The Labels Printers We Use and Why We Use Them
Not only do we sell barcode printers, labels and scanners we also print tens of thousands of labels each month for our customers. In this short article I want to share with you the hardware and software that we use in our business, and why we use them.
We have three printers – a Zebra ZM400, a Zebra 170XiII and a Toshiba TEC 572.
Zebra ZM 400
This is our work horse printer. It’s a tough 4 inch wide industrial printer with a metal case and with a capacity for printing tens of thousands of label each day. It’s fast and it’s reliable. What’s special about this particular model is that it has a 300 DPI printhead. That’s certainly good enough quality for the print jobs we do. We’ve not been asked for very high resolution labels so 300 dpi has proved to suit our work. Usual printers are 203 DPI but our ZM400 prints high definition labels which can be used to present product labels and print small barcodes. It’s six years old and has given no sign of stopping.
What is special about this printer is that it’s 6 inches wide. When we have a choice we tend not to use it. Compared to the ZM400 it’s a little fiddly to load ribbons and labels. Once it’s set up it will print for days on end (and from time to time it does). The Zebra Xi series has always been Zebra’s top of the range printers and built for non-stop mission critical printing. We do have one particular job that requires six across labels and this printer is ideal. Six across labels means the output it 50% greater than the ZM400 – if we were using it every day it would pay for itself in no time, because it’s capable of printing more labels every second. In addition to having a very reliable printer, we also need the 170 XiII just in case somebody asks for a very wide label.
With a metal case, this is a very durable printer. On one occasion when we loaned it out to a customer it was dropped. Even though the case was bent slightly the printer has worked ever since. Despite it’s age (it is more than 15 years old) it’s still going strong.
This printer is what’s called a near edge printer. This means that it copes very well with different thicknesses of media. It has a straight through paper path – in other words the labels come off the roll and feed straight under the printhead, through the platen roller and out the front of the printer. That’s useful when you’re printing onto thicker materials such as cardboard tags.
This printer is also a 300 dpi model. It too has a metal case.
It uses different thermal ink ribbons to the two Zebras – near edge ribbons, ribbons with a different composition of wax on it. That’s useful when a customer needs us to test ribbons for them. Not only that, the ribbons are 600m long, compared to Zebra’s 450m so on long jobs there’s less machine watching in case the ribbon runs out. With it’s Near Edge technology, the TEC 572 has “Ribbon Save”. The ribbon stops being pulled through the printer when there’s nothing on the label to print. With traditional printers, if you produce a meter of labels you use a meter of thermal ribbon whether you have text on the label or not. The TEC stops the ribbon moving when there’s no text to print on the labels. We don’t tend to use ribbon save because it slows the printer down – but if saving ribbons was important to us, we would.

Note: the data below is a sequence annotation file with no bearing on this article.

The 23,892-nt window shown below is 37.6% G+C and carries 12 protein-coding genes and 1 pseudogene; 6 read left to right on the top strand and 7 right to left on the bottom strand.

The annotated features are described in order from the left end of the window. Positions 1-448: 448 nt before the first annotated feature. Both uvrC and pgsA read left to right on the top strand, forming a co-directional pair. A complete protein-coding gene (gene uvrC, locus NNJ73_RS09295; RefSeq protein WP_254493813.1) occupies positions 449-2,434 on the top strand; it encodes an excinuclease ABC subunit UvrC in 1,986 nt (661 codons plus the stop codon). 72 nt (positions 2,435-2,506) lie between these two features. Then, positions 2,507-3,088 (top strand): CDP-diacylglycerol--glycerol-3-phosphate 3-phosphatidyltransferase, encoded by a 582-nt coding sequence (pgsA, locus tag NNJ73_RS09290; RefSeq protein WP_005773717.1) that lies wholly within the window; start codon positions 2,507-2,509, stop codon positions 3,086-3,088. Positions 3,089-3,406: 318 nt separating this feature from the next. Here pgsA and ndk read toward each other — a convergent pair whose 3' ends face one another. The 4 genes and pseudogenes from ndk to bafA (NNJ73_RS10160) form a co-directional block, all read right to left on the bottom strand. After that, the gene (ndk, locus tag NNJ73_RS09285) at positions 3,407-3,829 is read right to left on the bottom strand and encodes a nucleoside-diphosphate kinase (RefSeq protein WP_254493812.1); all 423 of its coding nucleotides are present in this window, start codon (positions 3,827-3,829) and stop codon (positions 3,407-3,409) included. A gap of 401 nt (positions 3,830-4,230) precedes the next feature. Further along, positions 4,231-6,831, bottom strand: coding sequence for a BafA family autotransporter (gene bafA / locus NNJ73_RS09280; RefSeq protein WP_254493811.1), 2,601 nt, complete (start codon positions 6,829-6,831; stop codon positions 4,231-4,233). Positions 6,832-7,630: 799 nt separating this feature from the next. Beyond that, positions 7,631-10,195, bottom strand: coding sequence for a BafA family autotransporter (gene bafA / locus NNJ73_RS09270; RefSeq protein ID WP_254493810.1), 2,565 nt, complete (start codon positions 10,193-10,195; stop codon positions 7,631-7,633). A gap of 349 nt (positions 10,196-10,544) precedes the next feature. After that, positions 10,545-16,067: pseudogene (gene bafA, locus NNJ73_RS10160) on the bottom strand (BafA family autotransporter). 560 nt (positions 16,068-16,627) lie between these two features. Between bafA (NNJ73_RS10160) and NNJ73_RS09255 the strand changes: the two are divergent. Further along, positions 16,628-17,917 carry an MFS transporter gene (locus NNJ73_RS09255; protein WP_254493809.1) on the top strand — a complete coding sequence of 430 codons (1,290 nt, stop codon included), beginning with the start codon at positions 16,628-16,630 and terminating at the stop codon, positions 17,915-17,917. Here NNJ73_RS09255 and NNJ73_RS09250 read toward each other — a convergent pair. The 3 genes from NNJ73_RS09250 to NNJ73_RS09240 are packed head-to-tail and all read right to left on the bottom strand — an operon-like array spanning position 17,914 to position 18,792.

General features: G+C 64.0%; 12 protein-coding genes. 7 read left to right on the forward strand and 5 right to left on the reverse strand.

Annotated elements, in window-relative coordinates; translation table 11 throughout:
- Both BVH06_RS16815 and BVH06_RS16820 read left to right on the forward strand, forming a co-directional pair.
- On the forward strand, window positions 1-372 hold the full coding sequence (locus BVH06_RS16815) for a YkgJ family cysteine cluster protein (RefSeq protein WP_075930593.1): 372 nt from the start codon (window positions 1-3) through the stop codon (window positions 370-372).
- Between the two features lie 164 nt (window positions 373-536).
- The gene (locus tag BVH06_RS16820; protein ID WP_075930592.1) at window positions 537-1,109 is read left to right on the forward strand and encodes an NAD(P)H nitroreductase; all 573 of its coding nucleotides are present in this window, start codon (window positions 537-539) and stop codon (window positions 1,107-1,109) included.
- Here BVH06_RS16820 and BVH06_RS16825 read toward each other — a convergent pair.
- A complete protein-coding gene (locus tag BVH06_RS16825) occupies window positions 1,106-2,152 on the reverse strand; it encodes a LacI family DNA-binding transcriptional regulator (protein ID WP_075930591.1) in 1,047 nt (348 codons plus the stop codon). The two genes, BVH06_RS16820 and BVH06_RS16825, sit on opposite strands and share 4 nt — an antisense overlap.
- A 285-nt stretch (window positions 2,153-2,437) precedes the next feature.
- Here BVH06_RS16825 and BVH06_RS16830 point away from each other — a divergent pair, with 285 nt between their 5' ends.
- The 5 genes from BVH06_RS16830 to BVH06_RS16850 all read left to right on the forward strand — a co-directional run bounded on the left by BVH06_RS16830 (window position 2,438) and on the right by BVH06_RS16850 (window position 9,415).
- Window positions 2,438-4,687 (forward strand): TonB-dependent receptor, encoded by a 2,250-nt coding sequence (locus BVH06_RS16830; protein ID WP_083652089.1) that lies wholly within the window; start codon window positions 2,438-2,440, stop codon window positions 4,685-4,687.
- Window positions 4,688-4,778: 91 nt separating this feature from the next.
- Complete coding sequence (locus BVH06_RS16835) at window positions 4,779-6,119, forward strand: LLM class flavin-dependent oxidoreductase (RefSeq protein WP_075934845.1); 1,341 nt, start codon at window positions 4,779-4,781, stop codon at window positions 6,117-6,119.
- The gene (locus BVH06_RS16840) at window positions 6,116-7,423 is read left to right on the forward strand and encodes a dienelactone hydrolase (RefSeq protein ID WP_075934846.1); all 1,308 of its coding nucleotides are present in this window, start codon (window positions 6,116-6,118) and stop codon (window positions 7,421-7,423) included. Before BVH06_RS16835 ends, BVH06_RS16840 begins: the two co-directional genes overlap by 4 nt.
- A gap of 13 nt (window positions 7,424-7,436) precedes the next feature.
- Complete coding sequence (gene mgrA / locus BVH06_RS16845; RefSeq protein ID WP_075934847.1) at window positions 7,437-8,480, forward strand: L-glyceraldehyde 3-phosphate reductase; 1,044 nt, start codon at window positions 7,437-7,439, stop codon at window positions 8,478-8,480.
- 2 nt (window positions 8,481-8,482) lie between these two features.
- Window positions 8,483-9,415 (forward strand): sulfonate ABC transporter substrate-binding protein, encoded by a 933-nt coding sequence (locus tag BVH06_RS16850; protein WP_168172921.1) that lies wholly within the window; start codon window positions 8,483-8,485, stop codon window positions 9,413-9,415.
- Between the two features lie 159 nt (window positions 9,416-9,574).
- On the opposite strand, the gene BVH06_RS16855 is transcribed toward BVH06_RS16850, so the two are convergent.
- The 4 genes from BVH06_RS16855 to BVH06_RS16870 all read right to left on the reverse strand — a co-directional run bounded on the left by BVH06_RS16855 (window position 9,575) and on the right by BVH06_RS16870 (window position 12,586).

This printer is getting on a little also. But with a metal case and available spares, it’ll give us years more printing without a problem.
Label Rewind unit
We couldn’t print longer runs without this handy tool. You switch it on, load an empty cardboard roll onto it, attach the first label out of the printer to it and switch it on. It takes up the tension and waits for more labels to print. As the printer feeds out labels it re-winds them onto the roll. As it’s an external rewind unit, it has a separate power supply and sits on the desk at the front of the printer. This is useful for us, because we can use it with any of the printers we have. Before we bought this unit, we’d sit for hours laboriously rolling labels onto rolls.
Label Design Software
We’ve been using Seagull Scientific’s Bartender label design software for years. It’s powerful and fairly easy to use. Because we can find ourselves using it for a wide range of different jobs we need something that’s flexible and powerful. There’s lots that’s good for example serialisation – you can have number sequences, letter sequences, specify how many numbers/letters the sequence jumps. Bartender handles GS128 barcodes well. GS128 barcodes are the large barcodes that you see on pallets and outer case labels. It’s a barcode that encodes best before dates, lot numbers, pack sizes, manufacturing dates – the list goes on. Without Bartender managing those “application identifiers”, printing GS128 barcodes would be much more difficult. Another benefit is the ability to program the software. One project saw us printing very complex labels. The label included printing from databases and adding a roll identifier (a label that told the user what range of numbers was printed on the roll). Bartender also allowed us to print in reverse order so the last label printed was the first label in the sequence.
For advice and ideas for using Bartender, call us on 01359 271 111.